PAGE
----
Alfonso Soriano, Kevin Gregg join Matt Garza on Cubs’ trade block
BY GORDON WITTENMYER firstname.lastname@example.org July 21, 2013 9:17PM
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Updated: July 22, 2013 5:01PM
DENVER — We interrupt the streaming, screaming coverage of the Matt Garza Trade-Talk Marathon for his regularly scheduled start Monday for the Cubs.
And to offer a reminder to keep an eye on some of the other Cubs who suddenly might be in position to be traded even sooner than the top player on the market if the Garza talks drift toward his next start Saturday.
At least a half-dozen other Cubs are candidates to be moved by the July 31 non-waiver deadline, and closer Kevin Gregg is among the top two or three relievers being shopped.
“Garza’s a headline piece, but I think that in the baseball world, people are looking for relievers,” said Gregg, who relishes a chance to pitch in the playoffs for the first time since he was a setup guy for the Angels in 2005. “I hope I’m on that list.”
The Tigers, Red Sox and Diamondbacks are among contenders looking for bullpen help, and the Giants just lost Jeremy Affeldt (albeit, a left-hander) for at least a month with a groin injury. The Rockies also are said to have interest — though not apparently strong enough to pay the price.
The Cubs’ big wild-card trading chip is Alfonso Soriano, whose $25 million in outstanding salary obligation makes him a certainty to clear waivers and give the Cubs time in August to make a deal.
A major-league source Sunday said the Yankees’ increasing need for an every-day bat has the surging Soriano on the team’s radar, especially given the rediscovered youth he says he feels in his legs this season.
Nate Schierholtz, one of the Cubs’ more popular trade chips, is viewed by the Yankees as more of a platoon player, especially unattractive in a division with several frontline left-handers among the contenders.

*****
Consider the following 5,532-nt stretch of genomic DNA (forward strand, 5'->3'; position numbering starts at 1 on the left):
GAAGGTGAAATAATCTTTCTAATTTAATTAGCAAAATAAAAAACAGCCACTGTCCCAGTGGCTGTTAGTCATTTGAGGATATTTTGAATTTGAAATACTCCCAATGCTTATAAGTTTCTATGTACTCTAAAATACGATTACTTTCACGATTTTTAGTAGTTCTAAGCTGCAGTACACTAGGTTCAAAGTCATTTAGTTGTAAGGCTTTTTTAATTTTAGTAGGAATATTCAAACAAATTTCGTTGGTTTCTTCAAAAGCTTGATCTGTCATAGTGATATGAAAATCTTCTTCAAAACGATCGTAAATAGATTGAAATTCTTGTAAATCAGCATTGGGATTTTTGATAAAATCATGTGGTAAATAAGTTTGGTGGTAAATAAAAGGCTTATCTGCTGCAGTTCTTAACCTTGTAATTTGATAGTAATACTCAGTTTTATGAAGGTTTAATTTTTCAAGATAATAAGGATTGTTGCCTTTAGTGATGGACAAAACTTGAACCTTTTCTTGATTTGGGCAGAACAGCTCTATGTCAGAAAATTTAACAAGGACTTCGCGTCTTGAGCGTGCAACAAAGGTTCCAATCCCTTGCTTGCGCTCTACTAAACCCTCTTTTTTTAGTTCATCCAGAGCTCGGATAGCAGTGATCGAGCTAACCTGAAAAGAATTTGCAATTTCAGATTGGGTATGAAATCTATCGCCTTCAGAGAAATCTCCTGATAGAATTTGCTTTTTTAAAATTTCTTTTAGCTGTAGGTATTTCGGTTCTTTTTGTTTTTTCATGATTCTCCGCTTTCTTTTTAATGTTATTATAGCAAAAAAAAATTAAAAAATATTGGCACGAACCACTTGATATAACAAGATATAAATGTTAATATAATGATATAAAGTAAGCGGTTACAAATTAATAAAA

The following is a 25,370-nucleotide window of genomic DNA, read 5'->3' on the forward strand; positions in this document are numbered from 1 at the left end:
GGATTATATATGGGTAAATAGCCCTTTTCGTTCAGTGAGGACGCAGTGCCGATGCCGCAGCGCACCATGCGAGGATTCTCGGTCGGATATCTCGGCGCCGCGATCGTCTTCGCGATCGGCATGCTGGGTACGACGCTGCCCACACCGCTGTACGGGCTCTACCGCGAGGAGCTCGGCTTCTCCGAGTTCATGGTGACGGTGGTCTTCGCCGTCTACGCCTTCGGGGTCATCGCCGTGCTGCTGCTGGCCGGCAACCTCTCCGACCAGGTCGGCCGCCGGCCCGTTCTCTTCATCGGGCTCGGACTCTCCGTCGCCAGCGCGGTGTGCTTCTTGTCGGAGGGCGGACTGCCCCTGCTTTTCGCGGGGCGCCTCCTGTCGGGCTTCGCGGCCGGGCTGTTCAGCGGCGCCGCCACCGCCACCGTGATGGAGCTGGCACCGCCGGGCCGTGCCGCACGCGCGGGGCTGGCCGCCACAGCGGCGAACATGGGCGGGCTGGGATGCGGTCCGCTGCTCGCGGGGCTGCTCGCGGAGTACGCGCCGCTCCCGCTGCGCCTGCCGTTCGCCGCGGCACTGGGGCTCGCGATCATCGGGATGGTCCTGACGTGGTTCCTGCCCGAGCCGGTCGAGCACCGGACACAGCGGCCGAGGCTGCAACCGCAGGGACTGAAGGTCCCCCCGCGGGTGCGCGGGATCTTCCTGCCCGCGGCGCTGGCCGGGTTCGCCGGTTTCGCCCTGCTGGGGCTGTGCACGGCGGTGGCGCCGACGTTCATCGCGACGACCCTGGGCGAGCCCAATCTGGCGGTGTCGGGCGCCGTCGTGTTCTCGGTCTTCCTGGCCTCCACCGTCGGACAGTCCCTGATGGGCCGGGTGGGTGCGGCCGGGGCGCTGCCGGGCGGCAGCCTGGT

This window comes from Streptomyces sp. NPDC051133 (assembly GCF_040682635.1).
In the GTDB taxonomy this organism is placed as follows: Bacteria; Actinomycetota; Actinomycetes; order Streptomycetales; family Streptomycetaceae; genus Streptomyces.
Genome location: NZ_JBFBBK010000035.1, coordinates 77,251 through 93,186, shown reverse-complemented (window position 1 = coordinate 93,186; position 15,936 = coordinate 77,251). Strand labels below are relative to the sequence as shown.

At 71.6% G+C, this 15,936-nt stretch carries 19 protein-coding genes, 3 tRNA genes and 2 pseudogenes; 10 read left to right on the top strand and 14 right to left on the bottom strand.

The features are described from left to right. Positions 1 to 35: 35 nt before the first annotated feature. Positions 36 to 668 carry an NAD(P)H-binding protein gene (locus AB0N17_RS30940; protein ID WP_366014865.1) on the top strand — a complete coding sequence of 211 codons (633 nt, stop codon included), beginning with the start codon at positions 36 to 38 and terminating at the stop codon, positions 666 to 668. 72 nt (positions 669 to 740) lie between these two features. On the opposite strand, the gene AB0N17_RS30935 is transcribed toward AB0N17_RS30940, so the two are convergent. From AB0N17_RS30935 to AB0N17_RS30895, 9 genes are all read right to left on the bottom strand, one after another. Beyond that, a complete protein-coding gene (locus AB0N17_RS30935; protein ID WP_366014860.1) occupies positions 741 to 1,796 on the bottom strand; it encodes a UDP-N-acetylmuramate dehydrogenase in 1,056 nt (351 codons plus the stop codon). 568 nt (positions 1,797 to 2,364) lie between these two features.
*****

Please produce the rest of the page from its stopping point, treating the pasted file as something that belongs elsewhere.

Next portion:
With Derek Jeter’s every-day status less than certain the rest of the year and Alex Rodriguez’s MRI exam Sunday showing a strained quad, the Yankees’ interest could get serious quickly. They have scouts following the Cubs on this trip.
“We’ll see what happens,” said Soriano, who has full no-trade rights and said he’s open to considering any team that’s “less than five games” out.
The Yankees entered Sunday’s game against first-place Boston six games behind the Red Sox, in fourth place in the American League East — 2½ games behind the second wild-card spot.
“A contender, good team, good city,” he said of some of the factors he’ll consider, acknowledging a comfort zone with his original team as well as New York City and Florida spring training.
The Cubs’ catching corps also could take a hit, with Dioner Navarro — Garza’s personal catcher — on the block, potentially as a piece in a Garza deal.
Navarro knows the drill but didn’t start thinking about it until his wife brought it up to him during the All-Star break after seeing his name in media reports.
“She said, ‘I want to be ready because I ain’t doing this by myself again,’ ’’ said Navarro, who was traded in midseason from the Dodgers to Tampa Bay in 2006. “I’m ready for anything.”
And Garza says he’s ready to pitch for the Cubs on Monday, even as the team re-engaged in talks with other teams in the wake of failed efforts with Texas on Friday — believed to include the Pirates, Athletics and Red Sox.
A major-league source said the Giants were poking around, too. Some industry sources also believe Baltimore, which already acquired Scott Feldman from the Cubs and continues to scout the Cubs on this trip, could be a sleeper team for Garza.
“All I know is he’s pitching tomorrow,” Sveum said, “and if we get a phone call and something changes, that’s the way it is.”